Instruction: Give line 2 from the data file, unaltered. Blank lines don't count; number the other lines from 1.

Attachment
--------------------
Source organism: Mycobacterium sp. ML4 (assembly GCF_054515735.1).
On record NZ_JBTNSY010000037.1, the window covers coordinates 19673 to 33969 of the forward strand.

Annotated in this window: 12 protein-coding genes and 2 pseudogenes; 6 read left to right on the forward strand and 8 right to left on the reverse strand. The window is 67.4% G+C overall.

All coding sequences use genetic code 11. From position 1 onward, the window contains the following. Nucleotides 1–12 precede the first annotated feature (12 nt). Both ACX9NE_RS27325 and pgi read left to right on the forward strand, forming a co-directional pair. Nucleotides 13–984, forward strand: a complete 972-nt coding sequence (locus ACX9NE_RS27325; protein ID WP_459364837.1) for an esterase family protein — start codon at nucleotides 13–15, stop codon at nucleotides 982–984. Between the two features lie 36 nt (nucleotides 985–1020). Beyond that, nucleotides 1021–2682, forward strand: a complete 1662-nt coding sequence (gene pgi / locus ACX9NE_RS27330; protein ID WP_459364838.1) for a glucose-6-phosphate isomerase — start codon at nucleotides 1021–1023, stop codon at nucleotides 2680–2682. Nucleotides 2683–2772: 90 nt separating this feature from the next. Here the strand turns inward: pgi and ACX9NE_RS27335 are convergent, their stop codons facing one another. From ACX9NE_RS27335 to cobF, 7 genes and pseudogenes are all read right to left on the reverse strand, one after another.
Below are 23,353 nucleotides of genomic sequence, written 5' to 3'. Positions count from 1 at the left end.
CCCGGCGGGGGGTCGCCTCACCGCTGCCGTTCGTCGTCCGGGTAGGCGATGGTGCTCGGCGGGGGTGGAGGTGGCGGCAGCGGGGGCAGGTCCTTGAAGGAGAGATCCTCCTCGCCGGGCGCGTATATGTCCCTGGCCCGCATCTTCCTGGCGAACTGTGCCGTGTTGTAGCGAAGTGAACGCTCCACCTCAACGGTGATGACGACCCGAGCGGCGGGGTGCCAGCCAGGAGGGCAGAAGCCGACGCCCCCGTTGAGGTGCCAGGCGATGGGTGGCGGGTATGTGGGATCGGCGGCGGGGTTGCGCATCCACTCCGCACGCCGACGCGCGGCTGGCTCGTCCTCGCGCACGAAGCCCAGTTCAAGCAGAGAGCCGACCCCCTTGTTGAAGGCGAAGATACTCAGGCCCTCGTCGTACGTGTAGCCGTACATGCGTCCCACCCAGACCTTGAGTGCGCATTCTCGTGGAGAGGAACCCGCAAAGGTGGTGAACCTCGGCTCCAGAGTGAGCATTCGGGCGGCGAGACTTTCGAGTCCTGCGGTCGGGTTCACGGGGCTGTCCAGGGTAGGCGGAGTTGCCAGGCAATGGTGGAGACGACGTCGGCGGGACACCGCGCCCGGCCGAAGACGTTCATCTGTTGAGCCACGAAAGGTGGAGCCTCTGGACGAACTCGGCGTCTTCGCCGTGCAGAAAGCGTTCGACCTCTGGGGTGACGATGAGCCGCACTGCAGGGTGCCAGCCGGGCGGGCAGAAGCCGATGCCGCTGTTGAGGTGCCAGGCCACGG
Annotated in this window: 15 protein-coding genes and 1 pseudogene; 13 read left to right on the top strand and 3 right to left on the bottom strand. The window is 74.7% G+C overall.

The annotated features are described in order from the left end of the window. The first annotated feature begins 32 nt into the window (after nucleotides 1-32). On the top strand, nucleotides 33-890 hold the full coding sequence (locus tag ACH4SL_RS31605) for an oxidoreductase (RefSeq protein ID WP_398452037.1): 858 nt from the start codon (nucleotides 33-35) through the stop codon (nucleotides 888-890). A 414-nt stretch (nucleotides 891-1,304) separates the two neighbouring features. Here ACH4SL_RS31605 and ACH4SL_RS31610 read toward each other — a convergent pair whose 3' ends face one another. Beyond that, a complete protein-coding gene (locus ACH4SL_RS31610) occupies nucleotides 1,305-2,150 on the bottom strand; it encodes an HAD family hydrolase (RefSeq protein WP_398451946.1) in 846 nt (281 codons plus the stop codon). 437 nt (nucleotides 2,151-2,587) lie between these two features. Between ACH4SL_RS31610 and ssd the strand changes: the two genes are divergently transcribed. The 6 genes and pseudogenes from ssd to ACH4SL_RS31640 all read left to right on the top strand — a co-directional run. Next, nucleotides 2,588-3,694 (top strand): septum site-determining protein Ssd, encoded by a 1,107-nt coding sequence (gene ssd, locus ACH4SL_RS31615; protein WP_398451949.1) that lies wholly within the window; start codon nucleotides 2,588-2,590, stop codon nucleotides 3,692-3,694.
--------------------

On record NZ_JBTNSY010000037.1, the window covers coordinates 19673 to 33969 of the forward strand.